Branding to your tribe of consumers: Your consumers will always be able to show you what they want. Once you are figuring out what your brand is and what your brand is going to incorporate – throw things out there that you think they may like and pay very close attention to what your tribe is reacting to. They will tell you by their reactions what they want to see more of! As business owners, it is our job is to pay attention to our tribe of consumers and react accordingly. If there is something that you really enjoy doing and your audience isn’t really into it then you may need to scale that back and focus on things that are actually giving you movement for your brand to propel forward.
Bootstrapping your business: My company is coming up on our ten-year anniversary in July and we are still a bootstrapped business! We started with a $100 investment and we have used that to continuously feed our company. To this day, we don’t have any investors, loans or credit cards. We are simply growing and running our business based on the revenue that we are generating. Now, when you are bootstrapping your business, I am not going to say that it’s going to be easy. You must be extremely cautious and you have to be more calculated than your competitors. As a bootstrapped business, from a financial standpoint, you may not be able to afford the same types of mistakes that they’ve made because they have an abundance of funding. You have to think more strategically. You have to make sure that every step and every dollar that you spend makes sense and has a return. The good part about bootstrapping – especially in the beginning – is that it proves to you that you have a business model that works. Therefore, whenever you do receive some sort of infusion of capital you know what to do with it. My company is coming up to the point that we’re now looking for financial investors because it will help us scale and get to the next level. It just has to be the right investment. That’s important.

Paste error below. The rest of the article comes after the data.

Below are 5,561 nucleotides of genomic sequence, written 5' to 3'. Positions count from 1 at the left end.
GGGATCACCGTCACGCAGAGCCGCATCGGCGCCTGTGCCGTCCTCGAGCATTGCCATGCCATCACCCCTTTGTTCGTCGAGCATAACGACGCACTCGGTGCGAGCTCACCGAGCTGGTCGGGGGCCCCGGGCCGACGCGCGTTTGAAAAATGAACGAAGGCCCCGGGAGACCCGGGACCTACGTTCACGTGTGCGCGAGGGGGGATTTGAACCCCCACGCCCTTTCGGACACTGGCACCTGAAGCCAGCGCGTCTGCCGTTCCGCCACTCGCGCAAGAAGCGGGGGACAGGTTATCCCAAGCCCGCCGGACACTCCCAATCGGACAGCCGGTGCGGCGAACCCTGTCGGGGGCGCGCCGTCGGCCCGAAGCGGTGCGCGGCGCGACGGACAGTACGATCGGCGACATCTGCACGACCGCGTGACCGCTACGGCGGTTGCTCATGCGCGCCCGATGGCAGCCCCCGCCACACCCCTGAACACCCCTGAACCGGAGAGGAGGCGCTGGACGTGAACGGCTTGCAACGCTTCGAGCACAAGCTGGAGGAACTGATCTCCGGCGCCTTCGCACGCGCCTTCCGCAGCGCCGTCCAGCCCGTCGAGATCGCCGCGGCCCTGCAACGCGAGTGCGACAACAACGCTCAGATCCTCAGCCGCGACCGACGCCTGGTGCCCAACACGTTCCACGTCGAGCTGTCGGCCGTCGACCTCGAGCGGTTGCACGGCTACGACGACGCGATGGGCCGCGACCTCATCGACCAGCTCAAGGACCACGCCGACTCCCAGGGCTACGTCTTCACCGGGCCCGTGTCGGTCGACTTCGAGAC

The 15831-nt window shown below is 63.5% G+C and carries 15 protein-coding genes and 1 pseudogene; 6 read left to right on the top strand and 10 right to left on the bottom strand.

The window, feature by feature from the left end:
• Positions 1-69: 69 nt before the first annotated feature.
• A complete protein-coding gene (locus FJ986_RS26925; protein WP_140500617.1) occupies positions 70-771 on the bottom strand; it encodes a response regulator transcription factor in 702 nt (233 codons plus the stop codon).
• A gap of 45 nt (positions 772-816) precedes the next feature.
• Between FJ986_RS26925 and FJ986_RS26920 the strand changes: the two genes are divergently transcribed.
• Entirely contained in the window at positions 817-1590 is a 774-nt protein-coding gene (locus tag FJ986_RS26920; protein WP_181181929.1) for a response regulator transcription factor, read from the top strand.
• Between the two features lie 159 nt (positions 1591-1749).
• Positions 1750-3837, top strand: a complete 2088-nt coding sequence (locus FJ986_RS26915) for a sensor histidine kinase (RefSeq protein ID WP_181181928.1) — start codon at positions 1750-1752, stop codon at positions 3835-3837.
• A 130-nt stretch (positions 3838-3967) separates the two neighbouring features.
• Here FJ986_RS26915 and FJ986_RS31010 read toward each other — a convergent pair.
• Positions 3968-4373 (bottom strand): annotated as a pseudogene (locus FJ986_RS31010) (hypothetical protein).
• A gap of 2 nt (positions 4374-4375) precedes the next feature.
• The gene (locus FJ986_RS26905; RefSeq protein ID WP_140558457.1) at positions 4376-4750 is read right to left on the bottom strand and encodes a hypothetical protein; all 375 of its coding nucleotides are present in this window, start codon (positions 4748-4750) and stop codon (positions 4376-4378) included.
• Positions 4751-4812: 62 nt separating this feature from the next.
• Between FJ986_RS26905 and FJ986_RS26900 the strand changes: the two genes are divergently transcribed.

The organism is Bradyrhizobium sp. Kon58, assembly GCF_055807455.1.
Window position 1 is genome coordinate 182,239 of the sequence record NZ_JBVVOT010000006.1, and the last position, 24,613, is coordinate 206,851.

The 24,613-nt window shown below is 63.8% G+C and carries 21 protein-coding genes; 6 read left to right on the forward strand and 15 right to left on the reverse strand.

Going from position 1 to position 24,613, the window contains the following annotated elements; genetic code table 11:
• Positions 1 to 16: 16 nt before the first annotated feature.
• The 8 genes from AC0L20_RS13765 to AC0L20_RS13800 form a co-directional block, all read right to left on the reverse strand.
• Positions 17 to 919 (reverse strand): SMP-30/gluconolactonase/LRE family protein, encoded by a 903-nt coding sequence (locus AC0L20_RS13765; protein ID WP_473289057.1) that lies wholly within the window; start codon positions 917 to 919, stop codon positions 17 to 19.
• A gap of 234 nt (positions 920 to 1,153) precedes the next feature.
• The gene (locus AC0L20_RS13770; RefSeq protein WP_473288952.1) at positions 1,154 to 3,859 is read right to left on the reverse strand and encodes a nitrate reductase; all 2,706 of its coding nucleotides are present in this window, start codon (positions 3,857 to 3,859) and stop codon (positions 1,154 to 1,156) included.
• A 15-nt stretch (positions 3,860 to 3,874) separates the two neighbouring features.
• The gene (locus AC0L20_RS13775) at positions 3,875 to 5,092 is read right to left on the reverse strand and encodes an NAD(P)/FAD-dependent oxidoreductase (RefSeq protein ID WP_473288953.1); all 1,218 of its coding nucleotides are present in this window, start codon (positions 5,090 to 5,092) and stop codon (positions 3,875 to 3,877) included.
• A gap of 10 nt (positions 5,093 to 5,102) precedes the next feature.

The Balancing Act: Motherhood + Relationships I don’t like to refer to it as a “balance.” I like to call it an organized juggle. I think that balance gives the idea that it’s going to be perfect and level all of the time. Not all areas of your life are going to be level at all times. I try to always focus on giving at least two things my undivided attention and I just keep rotating. You keep everything flowing and everything gets attention – just in rotation. As a woman entrepreneur, one of the biggest lessons I had to learn was making up time with my children after being away. Whether it was a big launch, an event or if I was working a lot of hours – I always make sure to make up the time with my family. Just like I make up missed time with my kids, I try to do the same thing with myself and my husband. You have to be intentional with date nights, with getting the kids in bed on time, with taking trips together. It’s important to note that while we’re growing successful brands and businesses, the love from another human being that loves you just for who you are is priceless.
Curating branded experiences: It’s really easy to curate a brand via social media. It’s a lot harder to curate an experience. I’m really good at curating experiences in real life. Whether your customers are coming in contact with your products in a store or at an event or trade show, you should always want their interactions with your brand to be memorable. I want my brand to have a positive impact on people. So, now the next time they encounter my brand they’ll remember that positive feeling. It takes thought, planning and strategy. I think that this is something that a lot of brands miss because they don’t think about their brand presence offline.
April 13, 2019 at 10:42PM
Forbes – Entrepreneurs